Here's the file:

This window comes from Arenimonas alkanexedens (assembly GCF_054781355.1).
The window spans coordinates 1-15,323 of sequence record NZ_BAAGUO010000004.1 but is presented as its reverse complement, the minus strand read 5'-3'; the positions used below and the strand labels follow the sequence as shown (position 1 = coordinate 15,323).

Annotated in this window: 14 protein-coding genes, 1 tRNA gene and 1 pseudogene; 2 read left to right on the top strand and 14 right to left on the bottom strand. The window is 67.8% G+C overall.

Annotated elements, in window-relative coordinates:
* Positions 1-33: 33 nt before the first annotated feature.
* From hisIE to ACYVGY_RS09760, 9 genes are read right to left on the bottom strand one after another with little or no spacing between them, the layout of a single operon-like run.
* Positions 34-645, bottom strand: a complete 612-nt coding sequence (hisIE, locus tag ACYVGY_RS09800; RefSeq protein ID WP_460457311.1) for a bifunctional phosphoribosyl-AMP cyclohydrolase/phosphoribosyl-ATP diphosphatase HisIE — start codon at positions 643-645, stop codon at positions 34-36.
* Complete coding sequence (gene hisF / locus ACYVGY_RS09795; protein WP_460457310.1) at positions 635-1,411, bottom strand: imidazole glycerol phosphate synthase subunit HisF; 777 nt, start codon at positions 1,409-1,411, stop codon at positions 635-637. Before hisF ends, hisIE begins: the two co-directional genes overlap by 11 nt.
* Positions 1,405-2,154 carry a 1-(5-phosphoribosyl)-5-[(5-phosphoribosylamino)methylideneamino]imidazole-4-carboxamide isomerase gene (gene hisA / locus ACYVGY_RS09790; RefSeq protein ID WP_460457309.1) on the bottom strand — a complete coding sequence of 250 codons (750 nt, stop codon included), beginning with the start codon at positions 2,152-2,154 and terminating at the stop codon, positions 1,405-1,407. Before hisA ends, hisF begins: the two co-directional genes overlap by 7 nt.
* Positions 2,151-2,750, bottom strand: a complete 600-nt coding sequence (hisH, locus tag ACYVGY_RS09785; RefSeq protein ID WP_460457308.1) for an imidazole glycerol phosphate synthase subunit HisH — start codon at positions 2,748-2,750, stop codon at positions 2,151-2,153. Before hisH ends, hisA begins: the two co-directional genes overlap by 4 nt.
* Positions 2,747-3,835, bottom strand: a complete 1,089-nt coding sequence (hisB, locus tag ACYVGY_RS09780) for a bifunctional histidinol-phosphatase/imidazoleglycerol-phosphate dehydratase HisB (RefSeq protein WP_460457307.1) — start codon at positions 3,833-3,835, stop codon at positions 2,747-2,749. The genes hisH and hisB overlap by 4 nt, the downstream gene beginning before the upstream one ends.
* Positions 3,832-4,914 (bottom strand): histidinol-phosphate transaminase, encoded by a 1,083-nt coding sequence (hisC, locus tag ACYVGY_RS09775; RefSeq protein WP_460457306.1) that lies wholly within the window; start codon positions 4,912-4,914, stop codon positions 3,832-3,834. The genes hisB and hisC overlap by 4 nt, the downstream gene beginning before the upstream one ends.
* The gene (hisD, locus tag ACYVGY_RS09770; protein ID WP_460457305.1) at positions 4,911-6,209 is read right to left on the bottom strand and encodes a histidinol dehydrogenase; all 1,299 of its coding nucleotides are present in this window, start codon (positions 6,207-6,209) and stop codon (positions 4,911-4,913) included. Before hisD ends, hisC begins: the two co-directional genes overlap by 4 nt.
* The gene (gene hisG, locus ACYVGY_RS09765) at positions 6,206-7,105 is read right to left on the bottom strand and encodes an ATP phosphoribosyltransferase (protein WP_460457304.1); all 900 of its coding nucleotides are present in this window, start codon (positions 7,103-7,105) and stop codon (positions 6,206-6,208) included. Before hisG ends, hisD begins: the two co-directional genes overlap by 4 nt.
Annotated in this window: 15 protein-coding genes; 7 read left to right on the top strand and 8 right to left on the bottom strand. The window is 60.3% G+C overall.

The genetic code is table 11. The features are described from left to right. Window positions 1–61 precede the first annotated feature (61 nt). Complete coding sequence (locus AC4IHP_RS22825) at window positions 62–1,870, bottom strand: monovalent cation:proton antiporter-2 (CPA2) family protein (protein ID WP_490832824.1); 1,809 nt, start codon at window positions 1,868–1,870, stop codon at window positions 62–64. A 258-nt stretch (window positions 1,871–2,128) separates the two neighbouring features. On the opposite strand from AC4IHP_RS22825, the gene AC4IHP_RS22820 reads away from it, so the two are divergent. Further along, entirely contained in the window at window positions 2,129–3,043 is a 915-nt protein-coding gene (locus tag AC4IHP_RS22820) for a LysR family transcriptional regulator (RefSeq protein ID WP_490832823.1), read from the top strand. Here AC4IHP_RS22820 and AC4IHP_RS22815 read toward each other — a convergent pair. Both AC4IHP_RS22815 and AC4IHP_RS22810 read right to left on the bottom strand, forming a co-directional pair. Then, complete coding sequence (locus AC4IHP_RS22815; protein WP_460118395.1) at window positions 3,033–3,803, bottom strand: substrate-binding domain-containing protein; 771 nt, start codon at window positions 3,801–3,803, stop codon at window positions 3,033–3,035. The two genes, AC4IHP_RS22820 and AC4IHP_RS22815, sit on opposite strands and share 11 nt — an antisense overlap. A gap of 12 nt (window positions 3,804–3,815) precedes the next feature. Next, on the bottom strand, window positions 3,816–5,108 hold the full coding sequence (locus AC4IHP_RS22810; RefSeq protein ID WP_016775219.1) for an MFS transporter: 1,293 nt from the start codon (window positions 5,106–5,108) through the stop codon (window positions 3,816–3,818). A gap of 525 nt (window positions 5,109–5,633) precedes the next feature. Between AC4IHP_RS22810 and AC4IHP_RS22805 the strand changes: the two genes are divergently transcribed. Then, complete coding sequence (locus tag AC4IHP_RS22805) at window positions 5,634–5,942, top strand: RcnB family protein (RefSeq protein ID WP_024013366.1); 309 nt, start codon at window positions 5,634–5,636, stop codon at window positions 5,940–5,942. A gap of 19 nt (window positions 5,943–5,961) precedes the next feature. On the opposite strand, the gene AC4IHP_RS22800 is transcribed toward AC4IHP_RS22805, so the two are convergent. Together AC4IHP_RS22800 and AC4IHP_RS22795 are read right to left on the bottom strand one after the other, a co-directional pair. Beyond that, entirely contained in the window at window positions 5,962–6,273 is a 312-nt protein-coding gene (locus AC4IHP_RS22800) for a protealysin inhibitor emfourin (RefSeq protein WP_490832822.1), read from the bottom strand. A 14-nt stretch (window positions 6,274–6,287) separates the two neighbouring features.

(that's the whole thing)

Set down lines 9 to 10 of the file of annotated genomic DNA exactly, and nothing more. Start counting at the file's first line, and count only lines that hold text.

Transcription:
* Positions 1,405-2,154 carry a 1-(5-phosphoribosyl)-5-[(5-phosphoribosylamino)methylideneamino]imidazole-4-carboxamide isomerase gene (gene hisA / locus ACYVGY_RS09790; RefSeq protein ID WP_460457309.1) on the bottom strand — a complete coding sequence of 250 codons (750 nt, stop codon included), beginning with the start codon at positions 2,152-2,154 and terminating at the stop codon, positions 1,405-1,407. Before hisA ends, hisF begins: the two co-directional genes overlap by 7 nt.
* Positions 2,151-2,750, bottom strand: a complete 600-nt coding sequence (hisH, locus tag ACYVGY_RS09785; RefSeq protein ID WP_460457308.1) for an imidazole glycerol phosphate synthase subunit HisH — start codon at positions 2,748-2,750, stop codon at positions 2,151-2,153. Before hisH ends, hisA begins: the two co-directional genes overlap by 4 nt.